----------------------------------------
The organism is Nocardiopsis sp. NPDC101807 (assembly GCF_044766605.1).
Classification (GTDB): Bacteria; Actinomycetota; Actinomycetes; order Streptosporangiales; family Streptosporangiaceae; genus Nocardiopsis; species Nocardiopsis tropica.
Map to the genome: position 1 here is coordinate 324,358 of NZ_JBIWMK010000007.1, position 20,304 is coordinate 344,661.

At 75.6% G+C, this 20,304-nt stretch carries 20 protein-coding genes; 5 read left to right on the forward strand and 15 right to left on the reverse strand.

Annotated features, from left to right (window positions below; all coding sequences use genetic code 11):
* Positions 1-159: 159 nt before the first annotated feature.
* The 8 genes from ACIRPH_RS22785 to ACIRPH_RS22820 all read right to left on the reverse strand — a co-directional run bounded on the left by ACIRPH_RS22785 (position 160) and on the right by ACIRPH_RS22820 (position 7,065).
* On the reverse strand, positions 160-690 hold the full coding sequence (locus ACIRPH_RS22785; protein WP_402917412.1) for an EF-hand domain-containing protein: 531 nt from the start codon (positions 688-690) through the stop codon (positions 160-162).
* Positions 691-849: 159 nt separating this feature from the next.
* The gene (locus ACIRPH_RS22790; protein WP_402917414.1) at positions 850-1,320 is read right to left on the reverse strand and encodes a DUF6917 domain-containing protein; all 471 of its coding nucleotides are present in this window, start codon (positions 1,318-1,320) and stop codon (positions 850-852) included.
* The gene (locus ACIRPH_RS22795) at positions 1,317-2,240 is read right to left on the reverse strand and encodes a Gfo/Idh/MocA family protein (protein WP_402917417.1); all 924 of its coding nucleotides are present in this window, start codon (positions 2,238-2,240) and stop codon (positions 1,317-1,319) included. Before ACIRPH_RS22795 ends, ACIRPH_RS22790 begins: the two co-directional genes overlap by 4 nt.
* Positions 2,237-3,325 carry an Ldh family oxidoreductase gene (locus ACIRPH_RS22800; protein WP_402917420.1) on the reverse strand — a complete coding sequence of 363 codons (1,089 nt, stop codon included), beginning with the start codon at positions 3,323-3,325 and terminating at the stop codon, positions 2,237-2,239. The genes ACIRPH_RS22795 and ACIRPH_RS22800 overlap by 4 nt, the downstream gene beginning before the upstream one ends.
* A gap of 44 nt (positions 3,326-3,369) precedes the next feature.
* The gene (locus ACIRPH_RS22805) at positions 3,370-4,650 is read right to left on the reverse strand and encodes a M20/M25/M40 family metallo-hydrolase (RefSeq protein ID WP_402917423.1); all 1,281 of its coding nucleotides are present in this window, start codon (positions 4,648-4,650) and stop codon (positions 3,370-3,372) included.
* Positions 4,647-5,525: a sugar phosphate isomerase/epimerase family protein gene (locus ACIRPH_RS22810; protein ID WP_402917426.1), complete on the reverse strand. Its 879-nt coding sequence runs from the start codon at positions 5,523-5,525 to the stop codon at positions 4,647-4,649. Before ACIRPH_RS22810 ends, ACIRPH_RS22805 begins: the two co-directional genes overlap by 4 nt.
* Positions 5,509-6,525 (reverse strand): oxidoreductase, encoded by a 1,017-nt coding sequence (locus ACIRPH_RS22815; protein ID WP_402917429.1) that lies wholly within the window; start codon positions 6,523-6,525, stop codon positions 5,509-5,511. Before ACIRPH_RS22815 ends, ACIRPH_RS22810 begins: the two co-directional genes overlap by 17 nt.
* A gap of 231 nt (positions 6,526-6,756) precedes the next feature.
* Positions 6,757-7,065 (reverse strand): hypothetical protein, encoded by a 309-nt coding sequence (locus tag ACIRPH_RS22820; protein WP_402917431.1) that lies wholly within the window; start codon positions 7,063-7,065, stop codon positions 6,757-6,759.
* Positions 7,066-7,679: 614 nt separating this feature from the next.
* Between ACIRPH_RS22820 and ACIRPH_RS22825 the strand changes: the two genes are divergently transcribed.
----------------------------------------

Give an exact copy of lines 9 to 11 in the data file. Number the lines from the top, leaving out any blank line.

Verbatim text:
* Positions 691-849: 159 nt separating this feature from the next.
* The gene (locus ACIRPH_RS22790; protein WP_402917414.1) at positions 850-1,320 is read right to left on the reverse strand and encodes a DUF6917 domain-containing protein; all 471 of its coding nucleotides are present in this window, start codon (positions 1,318-1,320) and stop codon (positions 850-852) included.
* The gene (locus ACIRPH_RS22795) at positions 1,317-2,240 is read right to left on the reverse strand and encodes a Gfo/Idh/MocA family protein (protein WP_402917417.1); all 924 of its coding nucleotides are present in this window, start codon (positions 2,238-2,240) and stop codon (positions 1,317-1,319) included. Before ACIRPH_RS22795 ends, ACIRPH_RS22790 begins: the two co-directional genes overlap by 4 nt.